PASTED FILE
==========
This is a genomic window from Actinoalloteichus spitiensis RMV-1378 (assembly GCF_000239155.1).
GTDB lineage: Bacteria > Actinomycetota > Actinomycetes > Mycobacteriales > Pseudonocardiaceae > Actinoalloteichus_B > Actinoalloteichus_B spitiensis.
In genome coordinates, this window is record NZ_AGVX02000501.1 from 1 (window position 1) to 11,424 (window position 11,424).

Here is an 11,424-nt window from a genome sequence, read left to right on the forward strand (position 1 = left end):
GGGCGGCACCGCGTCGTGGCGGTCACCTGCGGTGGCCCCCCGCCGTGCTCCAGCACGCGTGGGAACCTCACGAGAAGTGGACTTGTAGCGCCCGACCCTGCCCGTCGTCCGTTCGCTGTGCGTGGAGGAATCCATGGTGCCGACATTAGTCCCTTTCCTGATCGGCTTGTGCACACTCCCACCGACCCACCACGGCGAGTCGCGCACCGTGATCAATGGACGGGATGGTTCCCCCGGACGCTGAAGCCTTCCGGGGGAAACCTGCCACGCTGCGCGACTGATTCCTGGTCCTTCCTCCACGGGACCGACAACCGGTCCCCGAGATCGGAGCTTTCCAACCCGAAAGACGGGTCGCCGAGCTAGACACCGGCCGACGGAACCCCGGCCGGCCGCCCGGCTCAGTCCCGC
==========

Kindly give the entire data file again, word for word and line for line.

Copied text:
This is a genomic window from Actinoalloteichus spitiensis RMV-1378 (assembly GCF_000239155.1).
GTDB lineage: Bacteria > Actinomycetota > Actinomycetes > Mycobacteriales > Pseudonocardiaceae > Actinoalloteichus_B > Actinoalloteichus_B spitiensis.
In genome coordinates, this window is record NZ_AGVX02000501.1 from 1 (window position 1) to 11,424 (window position 11,424).

Here is an 11,424-nt window from a genome sequence, read left to right on the forward strand (position 1 = left end):
GGGCGGCACCGCGTCGTGGCGGTCACCTGCGGTGGCCCCCCGCCGTGCTCCAGCACGCGTGGGAACCTCACGAGAAGTGGACTTGTAGCGCCCGACCCTGCCCGTCGTCCGTTCGCTGTGCGTGGAGGAATCCATGGTGCCGACATTAGTCCCTTTCCTGATCGGCTTGTGCACACTCCCACCGACCCACCACGGCGAGTCGCGCACCGTGATCAATGGACGGGATGGTTCCCCCGGACGCTGAAGCCTTCCGGGGGAAACCTGCCACGCTGCGCGACTGATTCCTGGTCCTTCCTCCACGGGACCGACAACCGGTCCCCGAGATCGGAGCTTTCCAACCCGAAAGACGGGTCGCCGAGCTAGACACCGGCCGACGGAACCCCGGCCGGCCGCCCGGCTCAGTCCCGC